ResGPReston GP
FCSfetal calf serum


1. Peters C J, Sanchez A, Rollin P E, Ksiazek T G, Murphy F A. In: Fields Virology. Fields B N, Knipe D M, Howley P M, editors. Philadelphia: Lippincott-Raven; 1995. pp. 1161–1176.
2. Feldmann H, Klenk H D, Sanchez A. Arch Virol Suppl. 1993;7:81–100. [PubMed]
3. Feldmann H, Muhlberger E, Randolf A, Will C, Kiley M P, Sanchez A, Klenk H D. Virus Res. 1992;24:1–19. [PubMed]
4. Kiley M P, Regnery R L, Johnson K M. J Gen Virol. 1980;49:333–341. [PubMed]
5. Elliott L H, Kiley M P, McCormick J B. Virology. 1985;147:169–176. [PubMed]
6. Sanchez A, Kiley M P, Holloway B P, Auperin D D. Virus Res. 1993;29:215–240. [PubMed]
7. Sanchez A, Kiley M P. Virology. 1987;157:414–420. [PubMed]
8. Feldmann H, Will C, Schikore M, Slenczka W, Klenk H D. Virology. 1991;182:353–356. [PubMed]
9. Feldmann H, Nichol S T, Klenk H D, Peters C J, Sanchez A. Virology. 1994;199:469–473. [PubMed]
10. Lawson N D, Stillman E A, Whitt M A, Rose J K. Proc Natl Acad Sci USA. 1995;92:4477–4481. [PMC free article] [PubMed]
11. Whelan S P, Ball L A, Barr J N, Wertz G T. Proc Natl Acad Sci USA. 1995;92:8388–8392. [PMC free article] [PubMed]
12. Schnell M J, Buonocore L, Whitt M A, Rose J K. J Virol. 1996;70:2318–2323. [PMC free article] [PubMed]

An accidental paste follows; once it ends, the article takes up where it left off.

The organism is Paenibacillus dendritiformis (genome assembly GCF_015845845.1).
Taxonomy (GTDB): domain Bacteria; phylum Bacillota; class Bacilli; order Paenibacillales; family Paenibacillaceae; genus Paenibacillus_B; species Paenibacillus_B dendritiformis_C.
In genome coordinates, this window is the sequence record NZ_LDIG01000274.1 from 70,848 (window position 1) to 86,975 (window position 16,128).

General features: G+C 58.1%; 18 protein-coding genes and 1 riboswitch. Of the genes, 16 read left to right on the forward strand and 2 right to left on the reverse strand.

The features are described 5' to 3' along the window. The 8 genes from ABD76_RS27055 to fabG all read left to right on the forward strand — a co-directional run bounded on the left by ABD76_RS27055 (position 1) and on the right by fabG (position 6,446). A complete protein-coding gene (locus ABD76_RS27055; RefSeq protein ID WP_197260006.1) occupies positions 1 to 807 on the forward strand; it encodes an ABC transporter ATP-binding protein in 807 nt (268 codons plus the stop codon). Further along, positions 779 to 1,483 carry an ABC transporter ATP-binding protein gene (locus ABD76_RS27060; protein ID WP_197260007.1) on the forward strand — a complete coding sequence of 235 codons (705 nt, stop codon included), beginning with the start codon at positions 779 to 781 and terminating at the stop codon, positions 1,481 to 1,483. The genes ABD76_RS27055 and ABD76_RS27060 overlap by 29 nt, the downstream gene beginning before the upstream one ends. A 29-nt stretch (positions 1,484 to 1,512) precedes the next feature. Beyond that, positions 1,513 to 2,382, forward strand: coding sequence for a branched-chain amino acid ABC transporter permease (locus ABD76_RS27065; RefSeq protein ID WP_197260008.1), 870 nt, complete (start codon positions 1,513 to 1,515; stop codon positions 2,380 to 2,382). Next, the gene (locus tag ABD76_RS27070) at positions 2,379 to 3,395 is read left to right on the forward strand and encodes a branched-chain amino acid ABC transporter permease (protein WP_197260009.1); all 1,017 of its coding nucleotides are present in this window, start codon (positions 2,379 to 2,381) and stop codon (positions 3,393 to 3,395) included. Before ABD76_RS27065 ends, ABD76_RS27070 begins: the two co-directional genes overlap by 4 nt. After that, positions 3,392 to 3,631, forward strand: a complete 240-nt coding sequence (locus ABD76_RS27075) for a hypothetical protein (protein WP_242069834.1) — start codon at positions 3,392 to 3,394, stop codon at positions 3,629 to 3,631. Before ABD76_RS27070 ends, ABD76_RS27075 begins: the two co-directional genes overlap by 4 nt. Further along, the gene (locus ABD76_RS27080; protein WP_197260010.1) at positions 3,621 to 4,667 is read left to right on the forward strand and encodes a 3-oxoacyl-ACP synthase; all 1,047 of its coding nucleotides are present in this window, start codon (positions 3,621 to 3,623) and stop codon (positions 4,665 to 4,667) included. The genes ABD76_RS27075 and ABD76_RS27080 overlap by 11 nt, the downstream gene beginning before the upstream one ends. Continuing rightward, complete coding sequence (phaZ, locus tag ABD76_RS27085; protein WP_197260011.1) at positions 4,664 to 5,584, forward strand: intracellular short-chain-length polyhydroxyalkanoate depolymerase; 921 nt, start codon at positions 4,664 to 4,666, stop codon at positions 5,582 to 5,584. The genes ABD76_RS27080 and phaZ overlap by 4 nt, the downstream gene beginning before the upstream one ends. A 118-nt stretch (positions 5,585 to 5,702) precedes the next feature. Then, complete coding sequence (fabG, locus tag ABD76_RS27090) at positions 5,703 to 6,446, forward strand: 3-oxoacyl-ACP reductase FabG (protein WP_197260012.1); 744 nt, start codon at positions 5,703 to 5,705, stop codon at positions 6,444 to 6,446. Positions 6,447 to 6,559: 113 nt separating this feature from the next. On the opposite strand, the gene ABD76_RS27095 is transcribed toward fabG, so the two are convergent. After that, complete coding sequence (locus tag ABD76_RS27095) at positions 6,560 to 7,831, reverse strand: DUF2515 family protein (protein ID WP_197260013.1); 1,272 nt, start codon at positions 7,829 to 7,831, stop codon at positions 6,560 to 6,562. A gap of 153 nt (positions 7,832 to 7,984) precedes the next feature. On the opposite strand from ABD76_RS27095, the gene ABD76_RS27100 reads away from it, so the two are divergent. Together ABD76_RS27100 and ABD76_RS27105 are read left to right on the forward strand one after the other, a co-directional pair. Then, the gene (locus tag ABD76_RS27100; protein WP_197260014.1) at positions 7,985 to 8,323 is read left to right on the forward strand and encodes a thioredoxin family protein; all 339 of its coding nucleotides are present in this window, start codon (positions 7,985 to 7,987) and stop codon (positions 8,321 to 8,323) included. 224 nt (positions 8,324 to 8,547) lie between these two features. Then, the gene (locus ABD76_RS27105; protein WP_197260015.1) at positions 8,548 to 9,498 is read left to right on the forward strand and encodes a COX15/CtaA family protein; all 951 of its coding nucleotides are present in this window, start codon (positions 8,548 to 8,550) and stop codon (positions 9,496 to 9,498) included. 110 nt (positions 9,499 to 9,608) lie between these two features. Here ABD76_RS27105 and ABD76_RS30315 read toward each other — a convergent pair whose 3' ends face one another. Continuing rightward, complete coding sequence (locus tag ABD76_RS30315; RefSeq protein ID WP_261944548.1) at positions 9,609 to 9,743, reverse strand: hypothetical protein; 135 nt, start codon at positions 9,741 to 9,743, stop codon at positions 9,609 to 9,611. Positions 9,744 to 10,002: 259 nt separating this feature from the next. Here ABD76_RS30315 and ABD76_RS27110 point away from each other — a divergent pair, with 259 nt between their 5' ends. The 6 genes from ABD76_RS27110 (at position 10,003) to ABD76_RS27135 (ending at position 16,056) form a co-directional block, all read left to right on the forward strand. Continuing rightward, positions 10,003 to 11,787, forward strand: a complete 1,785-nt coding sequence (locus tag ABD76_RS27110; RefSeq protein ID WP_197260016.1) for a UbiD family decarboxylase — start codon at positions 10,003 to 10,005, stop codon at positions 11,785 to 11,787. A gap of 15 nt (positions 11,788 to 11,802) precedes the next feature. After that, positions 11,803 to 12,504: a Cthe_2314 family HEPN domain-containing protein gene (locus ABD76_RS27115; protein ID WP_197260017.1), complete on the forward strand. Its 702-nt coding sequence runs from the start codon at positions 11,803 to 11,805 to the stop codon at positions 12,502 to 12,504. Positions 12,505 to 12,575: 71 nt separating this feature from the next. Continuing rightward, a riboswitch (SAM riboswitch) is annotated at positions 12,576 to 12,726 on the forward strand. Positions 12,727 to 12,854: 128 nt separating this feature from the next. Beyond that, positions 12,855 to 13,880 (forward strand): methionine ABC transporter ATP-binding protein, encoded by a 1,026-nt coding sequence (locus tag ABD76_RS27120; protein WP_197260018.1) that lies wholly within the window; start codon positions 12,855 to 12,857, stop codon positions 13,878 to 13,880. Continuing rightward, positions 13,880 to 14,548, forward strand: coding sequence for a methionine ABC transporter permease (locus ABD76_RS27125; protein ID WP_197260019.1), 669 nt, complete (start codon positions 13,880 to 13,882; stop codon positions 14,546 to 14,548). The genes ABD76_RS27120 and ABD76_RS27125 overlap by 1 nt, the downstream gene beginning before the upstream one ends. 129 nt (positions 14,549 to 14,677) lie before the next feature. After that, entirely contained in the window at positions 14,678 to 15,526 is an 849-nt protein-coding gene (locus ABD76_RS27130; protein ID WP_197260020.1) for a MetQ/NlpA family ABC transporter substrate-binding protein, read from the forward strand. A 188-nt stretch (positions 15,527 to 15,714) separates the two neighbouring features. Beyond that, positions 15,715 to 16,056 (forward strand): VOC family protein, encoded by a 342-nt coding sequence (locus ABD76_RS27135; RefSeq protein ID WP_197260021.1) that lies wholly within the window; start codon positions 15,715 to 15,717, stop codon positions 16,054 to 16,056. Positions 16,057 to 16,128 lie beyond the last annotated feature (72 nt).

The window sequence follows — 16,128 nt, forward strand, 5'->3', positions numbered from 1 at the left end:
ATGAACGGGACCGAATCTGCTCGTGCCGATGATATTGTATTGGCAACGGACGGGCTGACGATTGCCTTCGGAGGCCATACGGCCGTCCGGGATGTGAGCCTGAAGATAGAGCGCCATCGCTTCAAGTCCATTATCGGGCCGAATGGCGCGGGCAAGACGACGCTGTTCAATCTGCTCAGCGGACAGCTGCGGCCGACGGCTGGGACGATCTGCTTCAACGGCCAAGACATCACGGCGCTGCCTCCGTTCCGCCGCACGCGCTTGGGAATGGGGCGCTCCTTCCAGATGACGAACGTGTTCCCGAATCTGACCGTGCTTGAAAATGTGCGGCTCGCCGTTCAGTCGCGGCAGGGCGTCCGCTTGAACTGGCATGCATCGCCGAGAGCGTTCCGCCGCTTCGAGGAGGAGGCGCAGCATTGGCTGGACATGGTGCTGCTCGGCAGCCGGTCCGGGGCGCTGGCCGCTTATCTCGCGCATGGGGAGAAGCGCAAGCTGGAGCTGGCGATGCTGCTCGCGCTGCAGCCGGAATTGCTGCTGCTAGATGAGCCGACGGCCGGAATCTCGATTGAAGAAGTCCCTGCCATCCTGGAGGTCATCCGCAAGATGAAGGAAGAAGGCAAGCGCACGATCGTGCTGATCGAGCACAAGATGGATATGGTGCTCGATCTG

13. Schnell M J, Buonocore L, Kretzschmar E, Johnson E, Rose J K. Proc Natl Acad Sci USA. 1996;93:11359–11365. [PMC free article] [PubMed]
14. Sanchez A, Trappier S G, Mahy B W, Peters C J, Nichol S T. Proc Natl Acad Sci USA. 1996;93:3602–3607. [PMC free article] [PubMed]
15. Rose J K, Bergmann J E. Cell. 1982;30:753–762. [PubMed]
16. Kawaoka Y, Webster R G. Proc Natl Acad Sci USA. 1988;85:324–328. [PMC free article] [PubMed]
17. Niwa H, Yamamura K, Miyazaki J. Gene. 1991;108:193–200. [PubMed]
18. Chalfie M, Tu Y, Euskirchen G, Ward W W, Prasher D C. Science. 1994;263:802–805. [PubMed]
19. Fuerst T R, Niles E G, Studier F W, Moss B. Proc Natl Acad Sci USA. 1986;83:8122–8126. [PMC free article] [PubMed]
20. Stillman E A, Rose J K, Whitt M A. J Virol. 1995;69:2946–2953. [PMC free article] [PubMed]
21. Lefrancois L, Lyles D S. Virology. 1982;121:168–174. [PubMed]
22. Marsh M, Helenius A. Adv Virus Res. 1989;36:107–151. [PubMed]
23. Becker S, Spiess M, Klenk H -D. J Gen Virol. 1995;76:393–399. [PubMed]
24. Spiess M. Biochemistry. 1990;29:10009–10018. [PubMed]
25. Schnittler H J, Mahner F, Drenckhahn D, Klenk H-D, Feldmann H. J Clin Invest. 1993;91:1301–1309. [PMC free article] [PubMed]